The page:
For a minor candidate’s name to appear on the state ballot, recently enacted election law demands the submission of over 30,000 certified voter signatures. Steadfast in my belief in Democracy, I took the challenge. To every person of likely voting age I met I posed the same questions: “Are you registered to vote? Would you please sign my petition to get my candidate’s name on the ballot?”
A few folks, including my mysteriously-ageless auntie, would have signed but felt the official petition’s requirement to disclose their date of birth was a violation of privacy. Others refused, stating they feared voters may choose my candidate over their party’s offering for that office.
But ninety-nine percent of the people I approached listened to my request for help and were willing to do their part for Democracy.
“Everyone should be able to run for office,” an older woman told me.
“The more choices, the better,” a young kid said, “I’m sick of what we have now.”
“I probably won’t vote for him,” a middle-aged guy said, “but you should be able to.”
Every week I took my sheets of government-approved forms, filled with signatures in accordance with government-mandated standards to the government Voter Registration office.
“More signatures for us to check?” asked the sweet, steel-haired ladies from behind their computers. “Only about half the signatures on your sheets from last week were good.”
“What was wrong with them?” I asked.
“Well, here’s a voter who moved without re-registering to vote. See? Here’s his registration under his old address. This one looks like a gal who got married and forgot to register with her new last name. See? Here’s her registration under her former name. These other names just weren’t in our computers.”
The Voter Registration ladies use red ink to draw lines through the signatures deemed “invalid” on petition sheets. I stared at my sheets violated with red. I thought of the hours those red-lined names represented and grieved their loss to my cause. I thought sadly of the kind citizens who believed they were registered to vote and had taken the time to help, now summarily dismissed by red slashes.
Despite Herculean efforts by people across the state, we were unable to collect the number of votes required before the shortened deadline erected by the state. Nonetheless, having properly filed all the necessary forms, my candidate was still eligible for write-in votes. Although this made him a long-shot to win, he might still garner enough votes so our minor party’s candidates could appear on the ballot in future elections without again having to gather signatures.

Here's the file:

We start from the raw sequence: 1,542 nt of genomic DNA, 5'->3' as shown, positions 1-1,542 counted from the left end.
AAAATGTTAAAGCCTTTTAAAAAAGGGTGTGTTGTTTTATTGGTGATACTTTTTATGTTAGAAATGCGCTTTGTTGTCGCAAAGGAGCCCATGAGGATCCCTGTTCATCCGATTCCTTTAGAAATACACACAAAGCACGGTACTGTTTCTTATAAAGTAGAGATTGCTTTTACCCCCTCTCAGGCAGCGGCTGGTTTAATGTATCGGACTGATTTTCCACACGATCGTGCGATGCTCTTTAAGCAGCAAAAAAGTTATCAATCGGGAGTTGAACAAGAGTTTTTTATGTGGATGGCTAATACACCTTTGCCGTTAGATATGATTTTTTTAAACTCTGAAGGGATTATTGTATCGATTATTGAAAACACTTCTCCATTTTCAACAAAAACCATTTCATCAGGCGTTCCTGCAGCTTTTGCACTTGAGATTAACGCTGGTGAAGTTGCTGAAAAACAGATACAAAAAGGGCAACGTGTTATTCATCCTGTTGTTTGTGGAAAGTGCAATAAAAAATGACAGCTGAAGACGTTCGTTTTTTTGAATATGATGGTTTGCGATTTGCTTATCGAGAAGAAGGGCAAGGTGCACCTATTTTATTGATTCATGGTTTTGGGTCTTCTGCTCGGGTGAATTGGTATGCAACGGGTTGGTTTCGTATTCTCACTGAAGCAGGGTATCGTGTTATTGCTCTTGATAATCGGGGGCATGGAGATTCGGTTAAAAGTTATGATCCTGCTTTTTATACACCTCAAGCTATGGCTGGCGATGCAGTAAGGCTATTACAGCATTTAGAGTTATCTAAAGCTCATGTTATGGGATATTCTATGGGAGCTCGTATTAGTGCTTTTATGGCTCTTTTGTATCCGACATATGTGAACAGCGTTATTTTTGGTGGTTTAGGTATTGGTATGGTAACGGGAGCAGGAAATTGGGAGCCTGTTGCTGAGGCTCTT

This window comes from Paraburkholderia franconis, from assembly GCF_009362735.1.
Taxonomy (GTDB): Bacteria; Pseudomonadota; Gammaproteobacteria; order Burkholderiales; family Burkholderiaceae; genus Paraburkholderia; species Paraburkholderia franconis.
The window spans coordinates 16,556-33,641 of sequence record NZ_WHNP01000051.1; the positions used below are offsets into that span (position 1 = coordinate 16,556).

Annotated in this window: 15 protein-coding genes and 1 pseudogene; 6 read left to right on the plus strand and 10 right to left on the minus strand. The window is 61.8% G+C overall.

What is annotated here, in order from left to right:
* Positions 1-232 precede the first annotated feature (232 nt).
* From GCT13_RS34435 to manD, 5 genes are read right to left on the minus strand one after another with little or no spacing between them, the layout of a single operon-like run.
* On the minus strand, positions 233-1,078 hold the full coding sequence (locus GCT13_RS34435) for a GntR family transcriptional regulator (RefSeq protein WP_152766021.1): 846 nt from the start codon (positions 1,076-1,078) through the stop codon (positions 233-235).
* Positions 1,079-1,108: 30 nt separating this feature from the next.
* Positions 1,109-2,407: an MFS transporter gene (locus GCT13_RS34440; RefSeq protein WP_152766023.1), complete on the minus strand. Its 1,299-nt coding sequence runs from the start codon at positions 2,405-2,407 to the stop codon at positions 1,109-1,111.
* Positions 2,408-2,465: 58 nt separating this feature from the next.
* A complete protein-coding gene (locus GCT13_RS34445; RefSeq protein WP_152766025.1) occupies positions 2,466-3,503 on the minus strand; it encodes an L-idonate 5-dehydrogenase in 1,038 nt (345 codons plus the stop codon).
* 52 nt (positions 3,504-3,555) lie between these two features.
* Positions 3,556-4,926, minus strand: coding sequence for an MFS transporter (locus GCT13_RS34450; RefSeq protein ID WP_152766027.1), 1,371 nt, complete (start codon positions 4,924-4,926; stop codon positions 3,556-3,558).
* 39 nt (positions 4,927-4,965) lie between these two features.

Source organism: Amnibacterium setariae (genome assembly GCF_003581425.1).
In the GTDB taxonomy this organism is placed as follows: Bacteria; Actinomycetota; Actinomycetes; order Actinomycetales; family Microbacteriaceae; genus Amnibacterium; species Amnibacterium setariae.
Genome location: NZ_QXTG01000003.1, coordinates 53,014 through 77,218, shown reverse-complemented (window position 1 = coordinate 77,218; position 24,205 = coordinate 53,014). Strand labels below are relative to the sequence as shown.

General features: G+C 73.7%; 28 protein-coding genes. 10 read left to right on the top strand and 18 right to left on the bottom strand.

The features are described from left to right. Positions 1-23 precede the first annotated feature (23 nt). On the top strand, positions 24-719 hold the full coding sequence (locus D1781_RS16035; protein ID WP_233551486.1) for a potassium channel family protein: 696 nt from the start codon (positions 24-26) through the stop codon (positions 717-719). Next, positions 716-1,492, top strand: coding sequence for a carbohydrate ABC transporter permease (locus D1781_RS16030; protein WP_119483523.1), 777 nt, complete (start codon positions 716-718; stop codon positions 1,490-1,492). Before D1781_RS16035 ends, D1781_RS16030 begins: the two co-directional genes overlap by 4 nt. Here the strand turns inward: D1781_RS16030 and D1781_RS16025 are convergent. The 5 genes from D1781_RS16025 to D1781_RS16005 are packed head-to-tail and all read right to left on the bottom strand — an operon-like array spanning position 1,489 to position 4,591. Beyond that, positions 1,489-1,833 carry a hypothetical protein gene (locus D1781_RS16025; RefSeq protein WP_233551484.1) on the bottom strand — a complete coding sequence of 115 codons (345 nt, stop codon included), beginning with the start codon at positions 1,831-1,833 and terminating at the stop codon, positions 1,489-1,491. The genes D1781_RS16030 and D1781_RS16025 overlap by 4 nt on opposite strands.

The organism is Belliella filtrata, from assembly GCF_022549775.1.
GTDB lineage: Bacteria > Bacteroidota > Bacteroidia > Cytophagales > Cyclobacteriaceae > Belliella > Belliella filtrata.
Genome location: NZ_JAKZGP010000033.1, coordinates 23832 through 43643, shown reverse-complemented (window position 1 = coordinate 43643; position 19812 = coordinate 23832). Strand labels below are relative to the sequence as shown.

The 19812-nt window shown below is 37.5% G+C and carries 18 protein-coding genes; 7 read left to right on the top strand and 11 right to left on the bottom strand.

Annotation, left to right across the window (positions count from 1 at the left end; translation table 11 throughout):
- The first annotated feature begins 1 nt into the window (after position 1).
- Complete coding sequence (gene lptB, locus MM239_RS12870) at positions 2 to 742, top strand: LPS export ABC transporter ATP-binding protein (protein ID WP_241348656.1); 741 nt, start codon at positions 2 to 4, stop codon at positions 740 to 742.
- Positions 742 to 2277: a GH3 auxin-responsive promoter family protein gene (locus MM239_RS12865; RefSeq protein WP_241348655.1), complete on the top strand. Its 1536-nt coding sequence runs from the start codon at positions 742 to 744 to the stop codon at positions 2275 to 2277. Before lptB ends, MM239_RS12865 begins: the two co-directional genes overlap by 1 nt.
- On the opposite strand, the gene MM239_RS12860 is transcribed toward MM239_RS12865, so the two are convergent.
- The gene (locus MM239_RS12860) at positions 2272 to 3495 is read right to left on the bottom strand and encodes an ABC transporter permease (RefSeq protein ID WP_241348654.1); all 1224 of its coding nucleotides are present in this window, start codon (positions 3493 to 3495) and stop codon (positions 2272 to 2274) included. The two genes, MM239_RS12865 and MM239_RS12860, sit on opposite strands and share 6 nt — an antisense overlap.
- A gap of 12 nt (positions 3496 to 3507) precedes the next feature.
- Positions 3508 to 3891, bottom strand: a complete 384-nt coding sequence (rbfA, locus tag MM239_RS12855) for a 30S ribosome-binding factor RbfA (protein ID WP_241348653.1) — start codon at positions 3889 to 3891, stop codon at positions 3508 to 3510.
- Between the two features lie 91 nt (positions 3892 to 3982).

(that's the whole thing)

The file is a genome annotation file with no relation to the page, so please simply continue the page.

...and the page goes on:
On Election Day, I took my ballot to the standing carrel and carefully marked my choices. As instructed for my candidate’s race, I darkened the bubble next to “Write-in” and slowly and deliberately printed each letter of his first and last name. An election official stood next to the ballot scanner. He smiled when I joked about putting my ballot into the “shredder” as I fed the sheet with my votes into the slot.
That night and the next day, the television media and local newspaper reported only race results for the “major” party candidates. Well, I knew he didn’t win, but it was important to know how my candidate fared.
Finally, I called the County Election Board:
“Hello. Could you please tell me how many votes were cast for my candidate in this county?”
“Let’s see. Well, the official number reported to the State Election Board was zero.”
“Could you repeat that, please?”
How could that be? I knew all the local campaign workers planned to vote for him. Many of my friends said they would vote for him. I was fairly certain my boyfriend voted for him. My mother told me she voted for him and I know I voted for him! How in the name of Democracy did Election Officials miss my vote?
Said the Official in Charge of Counting Votes, “we don’t have the mechanism in place to count write-in votes.”
They don’t have the mechanism to count votes? They have the mechanism for a person to file as a legitimate candidate. They have a mechanism to certify the thousands of signatures required to get on the ballot. Whether a candidate is a write-in or one whose name appears on the ballot, they have the mechanism for candidates to report every penny that comes into and out of a campaign. They even had the mechanism on the ballot for voters to write-in a legitimate candidate’s name. How does an Election Board not have a mechanism to count votes?
Pressed on this basic premise of Democracy, a government official on the Election Board said simply:
In a Democracy, no one should have to hire an attorney to make sure their vote is counted. If you agree, please:
1) post a comment on this blog with your name so we can present it at the next Election Board meeting,
2) write a signed email to email@example.com , which we can print and present at the next Election Board meeting,
3) attend the next St Joe County Election Board meeting on Wedenday, March 12 at 10:00 a.m. in the County Council Conference Chambers (4th floor, corner office, County City Building; ask security guards for directions, if necessary), or
4) call the County Clerk’s office at (574) 235-9635
and tell our elected officials, whose duty it is to uphold our Democracy that you:
a) want to go on record with your feelings about this issue,
b) demand the St Joe County Election Board goes on record to apologize to the voters who were disenfranchised and to the write-in candidates whose votes were disregarded in direct violation of Federal Election law in 2007 and 2006, and
c) demand the St Joe County Election Board invest in the mechanisms needed to properly count legitimate write-in ballots cast by voters.
Please do your part to ensure all voices are honored at the ballot box, thus securing for all of us that essence of Democracy, our Vote.